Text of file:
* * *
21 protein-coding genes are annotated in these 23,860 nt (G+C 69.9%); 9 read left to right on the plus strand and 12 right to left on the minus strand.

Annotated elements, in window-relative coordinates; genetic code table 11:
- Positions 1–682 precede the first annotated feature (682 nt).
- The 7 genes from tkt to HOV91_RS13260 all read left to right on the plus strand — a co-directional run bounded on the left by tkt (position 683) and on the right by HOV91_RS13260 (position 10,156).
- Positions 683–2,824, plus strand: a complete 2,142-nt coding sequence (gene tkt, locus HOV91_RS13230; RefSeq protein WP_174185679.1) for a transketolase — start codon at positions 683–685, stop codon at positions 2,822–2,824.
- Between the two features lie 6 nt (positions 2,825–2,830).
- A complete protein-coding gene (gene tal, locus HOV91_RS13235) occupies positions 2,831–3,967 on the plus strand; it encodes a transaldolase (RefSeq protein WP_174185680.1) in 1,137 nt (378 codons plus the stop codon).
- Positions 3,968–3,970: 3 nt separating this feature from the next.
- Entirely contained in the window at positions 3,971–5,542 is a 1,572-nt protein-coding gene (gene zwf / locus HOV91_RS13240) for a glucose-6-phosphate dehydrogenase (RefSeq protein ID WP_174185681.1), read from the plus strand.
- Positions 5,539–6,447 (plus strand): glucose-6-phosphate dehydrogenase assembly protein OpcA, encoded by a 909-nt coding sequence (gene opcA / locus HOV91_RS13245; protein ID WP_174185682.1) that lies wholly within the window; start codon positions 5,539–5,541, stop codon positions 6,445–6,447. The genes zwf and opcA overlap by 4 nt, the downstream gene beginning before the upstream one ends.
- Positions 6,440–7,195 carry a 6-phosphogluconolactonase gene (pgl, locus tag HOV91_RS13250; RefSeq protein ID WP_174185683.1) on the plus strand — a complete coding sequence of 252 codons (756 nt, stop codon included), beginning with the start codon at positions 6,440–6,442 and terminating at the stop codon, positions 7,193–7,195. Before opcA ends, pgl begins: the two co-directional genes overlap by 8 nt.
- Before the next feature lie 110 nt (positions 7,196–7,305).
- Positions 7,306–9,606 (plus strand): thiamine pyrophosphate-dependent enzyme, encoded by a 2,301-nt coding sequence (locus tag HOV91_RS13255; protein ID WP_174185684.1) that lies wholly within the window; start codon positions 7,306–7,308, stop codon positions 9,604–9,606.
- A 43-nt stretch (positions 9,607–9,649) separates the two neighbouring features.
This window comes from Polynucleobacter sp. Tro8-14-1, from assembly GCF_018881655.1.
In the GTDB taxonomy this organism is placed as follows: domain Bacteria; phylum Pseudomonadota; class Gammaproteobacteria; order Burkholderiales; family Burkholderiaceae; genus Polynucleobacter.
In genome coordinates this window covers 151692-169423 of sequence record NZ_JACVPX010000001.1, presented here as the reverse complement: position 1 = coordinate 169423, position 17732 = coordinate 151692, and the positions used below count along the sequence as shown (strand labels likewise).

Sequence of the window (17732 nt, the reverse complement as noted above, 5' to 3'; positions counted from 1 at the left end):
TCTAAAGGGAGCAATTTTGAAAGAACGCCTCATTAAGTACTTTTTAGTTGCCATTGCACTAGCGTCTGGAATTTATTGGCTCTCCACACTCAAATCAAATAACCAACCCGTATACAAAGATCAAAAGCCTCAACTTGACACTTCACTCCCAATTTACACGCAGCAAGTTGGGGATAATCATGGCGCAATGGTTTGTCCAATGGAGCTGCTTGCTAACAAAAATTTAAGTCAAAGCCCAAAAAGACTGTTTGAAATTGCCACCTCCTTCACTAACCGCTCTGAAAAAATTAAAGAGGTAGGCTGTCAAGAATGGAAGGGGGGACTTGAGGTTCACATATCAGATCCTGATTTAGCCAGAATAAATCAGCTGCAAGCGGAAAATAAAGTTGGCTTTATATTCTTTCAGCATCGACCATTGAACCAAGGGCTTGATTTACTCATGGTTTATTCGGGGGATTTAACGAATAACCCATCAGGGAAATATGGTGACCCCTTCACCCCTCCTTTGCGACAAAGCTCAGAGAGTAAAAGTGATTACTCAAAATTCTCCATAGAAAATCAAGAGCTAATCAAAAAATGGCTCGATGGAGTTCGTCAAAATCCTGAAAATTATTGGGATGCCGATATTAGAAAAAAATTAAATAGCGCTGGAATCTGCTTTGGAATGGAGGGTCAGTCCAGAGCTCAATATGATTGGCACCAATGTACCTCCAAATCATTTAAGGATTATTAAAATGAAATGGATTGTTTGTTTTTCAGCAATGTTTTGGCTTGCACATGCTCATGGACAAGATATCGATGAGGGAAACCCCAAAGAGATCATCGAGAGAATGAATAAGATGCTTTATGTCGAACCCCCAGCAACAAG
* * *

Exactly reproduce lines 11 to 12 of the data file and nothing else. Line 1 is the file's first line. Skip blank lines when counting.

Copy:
- Positions 6,440–7,195 carry a 6-phosphogluconolactonase gene (pgl, locus tag HOV91_RS13250; RefSeq protein ID WP_174185683.1) on the plus strand — a complete coding sequence of 252 codons (756 nt, stop codon included), beginning with the start codon at positions 6,440–6,442 and terminating at the stop codon, positions 7,193–7,195. Before opcA ends, pgl begins: the two co-directional genes overlap by 8 nt.
- Before the next feature lie 110 nt (positions 7,196–7,305).